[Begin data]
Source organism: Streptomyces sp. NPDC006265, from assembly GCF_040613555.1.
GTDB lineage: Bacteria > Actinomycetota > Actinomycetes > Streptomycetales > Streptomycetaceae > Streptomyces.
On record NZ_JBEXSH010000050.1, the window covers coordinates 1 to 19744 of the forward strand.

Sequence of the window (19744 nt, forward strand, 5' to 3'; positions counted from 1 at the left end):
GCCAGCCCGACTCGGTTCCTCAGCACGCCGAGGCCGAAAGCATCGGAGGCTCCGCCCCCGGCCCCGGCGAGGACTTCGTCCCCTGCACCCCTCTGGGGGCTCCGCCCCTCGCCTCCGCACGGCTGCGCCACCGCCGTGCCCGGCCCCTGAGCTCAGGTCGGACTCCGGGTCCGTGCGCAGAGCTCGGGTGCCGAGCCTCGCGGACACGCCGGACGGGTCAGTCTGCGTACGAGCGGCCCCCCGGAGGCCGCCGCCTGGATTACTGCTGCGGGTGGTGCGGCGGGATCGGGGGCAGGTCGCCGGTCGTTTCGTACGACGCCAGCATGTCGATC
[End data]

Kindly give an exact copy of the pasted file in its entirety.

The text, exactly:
Source organism: Streptomyces sp. NPDC006265, from assembly GCF_040613555.1.
GTDB lineage: Bacteria > Actinomycetota > Actinomycetes > Streptomycetales > Streptomycetaceae > Streptomyces.
On record NZ_JBEXSH010000050.1, the window covers coordinates 1 to 19744 of the forward strand.

Sequence of the window (19744 nt, forward strand, 5' to 3'; positions counted from 1 at the left end):
GCCAGCCCGACTCGGTTCCTCAGCACGCCGAGGCCGAAAGCATCGGAGGCTCCGCCCCCGGCCCCGGCGAGGACTTCGTCCCCTGCACCCCTCTGGGGGCTCCGCCCCTCGCCTCCGCACGGCTGCGCCACCGCCGTGCCCGGCCCCTGAGCTCAGGTCGGACTCCGGGTCCGTGCGCAGAGCTCGGGTGCCGAGCCTCGCGGACACGCCGGACGGGTCAGTCTGCGTACGAGCGGCCCCCCGGAGGCCGCCGCCTGGATTACTGCTGCGGGTGGTGCGGCGGGATCGGGGGCAGGTCGCCGGTCGTTTCGTACGACGCCAGCATGTCGATC